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Anal Chim Acta. 2018 Dec 14;1038:126-131. doi: 10.1016/j.aca.2018.07.011. Epub 2018 Jul 6.

Aptamer proximity recognition-dependent strand translocation for enzyme-free and amplified fluorescent detection of thrombin via catalytic hairpin assembly.

Author information

1
Key Laboratory of Luminescent and Real-Time Analytical Chemistry, Ministry of Education, School of Chemistry and Chemical Engineering, Southwest University, Chongqing 400715, PR China.
2
Key Laboratory of Luminescent and Real-Time Analytical Chemistry, Ministry of Education, School of Chemistry and Chemical Engineering, Southwest University, Chongqing 400715, PR China. Electronic address: yunatswu@swu.edu.cn.

Abstract

By coupling a new aptamer proximity recognition-dependent strand translocation strategy with catalytic hairpin assembly (CHA) signal amplification, we have developed a simple and sensitive method for detecting thrombin in human serums. Simultaneous binding of two engineered aptamer probes to the thrombin target significantly increases the local concentrations of the two probes and facilitates the translocation of a ssDNA strand from one of the probes to the other through toehold mediated strand displacement. Such a strand translocation leads to the generation of a ssDNA tail in the aptamer sequence for subsequent initiation of the assembly of two fluorescently quenched hairpins into many DNA duplexes via CHA. The formation of the DNA duplexes thus results in significant fluorescence recovery for amplified detection of thrombin down to 8.3 pM. The developed method is highly selective to the thrombin target against other interference proteins due to the dual recognition mode, and can be employed to monitor thrombin in human serum samples. With the advantage of simplicity, sensitivity and selectivity, this method can be a universal non-enzymatic and nanomaterial-free amplified sensing platform for detecting different protein molecules.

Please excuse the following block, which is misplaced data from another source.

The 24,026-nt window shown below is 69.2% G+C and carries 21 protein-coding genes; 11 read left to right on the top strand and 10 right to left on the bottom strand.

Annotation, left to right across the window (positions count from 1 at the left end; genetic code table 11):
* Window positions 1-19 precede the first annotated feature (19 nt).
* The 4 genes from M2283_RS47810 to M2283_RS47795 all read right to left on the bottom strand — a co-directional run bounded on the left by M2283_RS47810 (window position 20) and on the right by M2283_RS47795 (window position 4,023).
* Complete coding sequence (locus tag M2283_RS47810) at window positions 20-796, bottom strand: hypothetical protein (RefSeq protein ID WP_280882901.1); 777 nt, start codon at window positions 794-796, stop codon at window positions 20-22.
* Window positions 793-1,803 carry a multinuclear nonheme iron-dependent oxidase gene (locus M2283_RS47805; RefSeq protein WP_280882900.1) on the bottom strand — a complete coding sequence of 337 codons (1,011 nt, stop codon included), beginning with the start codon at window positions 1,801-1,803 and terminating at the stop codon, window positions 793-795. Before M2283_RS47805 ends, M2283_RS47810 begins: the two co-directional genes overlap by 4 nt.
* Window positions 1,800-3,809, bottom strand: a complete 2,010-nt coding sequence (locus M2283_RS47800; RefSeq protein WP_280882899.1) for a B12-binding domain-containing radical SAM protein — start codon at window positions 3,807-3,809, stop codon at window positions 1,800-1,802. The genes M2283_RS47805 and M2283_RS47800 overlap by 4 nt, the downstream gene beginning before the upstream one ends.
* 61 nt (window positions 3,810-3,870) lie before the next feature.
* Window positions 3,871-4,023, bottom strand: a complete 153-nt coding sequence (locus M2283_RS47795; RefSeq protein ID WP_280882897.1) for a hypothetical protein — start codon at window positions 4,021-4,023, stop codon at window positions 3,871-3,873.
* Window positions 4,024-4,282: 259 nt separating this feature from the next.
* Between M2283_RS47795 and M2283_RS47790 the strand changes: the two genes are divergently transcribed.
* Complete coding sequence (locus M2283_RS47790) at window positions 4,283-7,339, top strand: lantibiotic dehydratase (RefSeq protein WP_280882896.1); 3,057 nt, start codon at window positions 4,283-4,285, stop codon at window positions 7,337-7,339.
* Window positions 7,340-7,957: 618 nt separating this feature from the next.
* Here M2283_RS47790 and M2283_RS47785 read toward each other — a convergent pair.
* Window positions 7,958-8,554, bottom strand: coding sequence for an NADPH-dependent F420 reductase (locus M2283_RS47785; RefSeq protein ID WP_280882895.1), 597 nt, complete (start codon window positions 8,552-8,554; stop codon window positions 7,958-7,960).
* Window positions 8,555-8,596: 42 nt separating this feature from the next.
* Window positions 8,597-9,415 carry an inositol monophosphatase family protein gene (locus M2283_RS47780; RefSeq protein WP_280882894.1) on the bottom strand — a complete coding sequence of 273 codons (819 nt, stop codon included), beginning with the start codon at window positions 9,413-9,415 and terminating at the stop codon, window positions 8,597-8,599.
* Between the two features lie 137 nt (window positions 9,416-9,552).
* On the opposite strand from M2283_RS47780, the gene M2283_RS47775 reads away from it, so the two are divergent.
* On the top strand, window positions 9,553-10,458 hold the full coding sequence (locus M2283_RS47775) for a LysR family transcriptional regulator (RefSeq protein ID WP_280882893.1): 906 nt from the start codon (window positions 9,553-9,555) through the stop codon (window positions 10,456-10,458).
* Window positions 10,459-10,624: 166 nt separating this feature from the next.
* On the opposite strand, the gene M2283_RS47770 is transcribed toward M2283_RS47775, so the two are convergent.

KEYWORDS:

Aptamer; Catalytic hairpin assembly; Strand translocation; Thrombin

PMID:
30278894
DOI:
10.1016/j.aca.2018.07.011
[Indexed for MEDLINE]

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